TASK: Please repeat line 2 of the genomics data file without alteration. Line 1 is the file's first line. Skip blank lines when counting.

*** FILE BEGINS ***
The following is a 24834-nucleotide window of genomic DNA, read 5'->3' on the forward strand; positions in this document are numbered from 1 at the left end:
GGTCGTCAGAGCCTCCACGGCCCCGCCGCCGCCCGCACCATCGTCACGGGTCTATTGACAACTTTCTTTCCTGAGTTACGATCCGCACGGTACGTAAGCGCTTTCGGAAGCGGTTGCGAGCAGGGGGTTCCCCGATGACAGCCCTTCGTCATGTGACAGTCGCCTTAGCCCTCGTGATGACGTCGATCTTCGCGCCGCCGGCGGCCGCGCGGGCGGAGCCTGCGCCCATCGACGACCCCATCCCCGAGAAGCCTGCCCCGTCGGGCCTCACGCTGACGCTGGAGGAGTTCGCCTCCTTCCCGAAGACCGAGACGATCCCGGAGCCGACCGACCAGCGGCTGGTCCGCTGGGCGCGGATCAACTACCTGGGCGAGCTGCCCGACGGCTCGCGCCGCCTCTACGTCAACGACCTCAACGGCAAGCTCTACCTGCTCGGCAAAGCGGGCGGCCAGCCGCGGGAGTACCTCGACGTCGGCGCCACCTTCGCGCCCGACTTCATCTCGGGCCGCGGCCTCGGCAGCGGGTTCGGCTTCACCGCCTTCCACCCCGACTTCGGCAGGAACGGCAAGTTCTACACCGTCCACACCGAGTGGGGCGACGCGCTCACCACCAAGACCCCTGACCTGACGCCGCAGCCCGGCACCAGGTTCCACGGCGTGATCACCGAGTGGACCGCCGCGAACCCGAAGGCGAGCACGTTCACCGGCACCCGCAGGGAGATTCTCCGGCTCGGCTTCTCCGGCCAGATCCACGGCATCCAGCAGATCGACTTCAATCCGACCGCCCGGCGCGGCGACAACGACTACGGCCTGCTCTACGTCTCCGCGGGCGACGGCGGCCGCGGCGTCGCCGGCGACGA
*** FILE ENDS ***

GGTCGTCAGAGCCTCCACGGCCCCGCCGCCGCCCGCACCATCGTCACGGGTCTATTGACAACTTTCTTTCCTGAGTTACGATCCGCACGGTACGTAAGCGCTTTCGGAAGCGGTTGCGAGCAGGGGGTTCCCCGATGACAGCCCTTCGTCATGTGACAGTCGCCTTAGCCCTCGTGATGACGTCGATCTTCGCGCCGCCGGCGGCCGCGCGGGCGGAGCCTGCGCCCATCGACGACCCCATCCCCGAGAAGCCTGCCCCGTCGGGCCTCACGCTGACGCTGGAGGAGTTCGCCTCCTTCCCGAAGACCGAGACGATCCCGGAGCCGACCGACCAGCGGCTGGTCCGCTGGGCGCGGATCAACTACCTGGGCGAGCTGCCCGACGGCTCGCGCCGCCTCTACGTCAACGACCTCAACGGCAAGCTCTACCTGCTCGGCAAAGCGGGCGGCCAGCCGCGGGAGTACCTCGACGTCGGCGCCACCTTCGCGCCCGACTTCATCTCGGGCCGCGGCCTCGGCAGCGGGTTCGGCTTCACCGCCTTCCACCCCGACTTCGGCAGGAACGGCAAGTTCTACACCGTCCACACCGAGTGGGGCGACGCGCTCACCACCAAGACCCCTGACCTGACGCCGCAGCCCGGCACCAGGTTCCACGGCGTGATCACCGAGTGGACCGCCGCGAACCCGAAGGCGAGCACGTTCACCGGCACCCGCAGGGAGATTCTCCGGCTCGGCTTCTCCGGCCAGATCCACGGCATCCAGCAGATCGACTTCAATCCGACCGCCCGGCGCGGCGACAACGACTACGGCCTGCTCTACGTCTCCGCGGGCGACGGCGGCCGCGGCGTCGCCGGCGACGA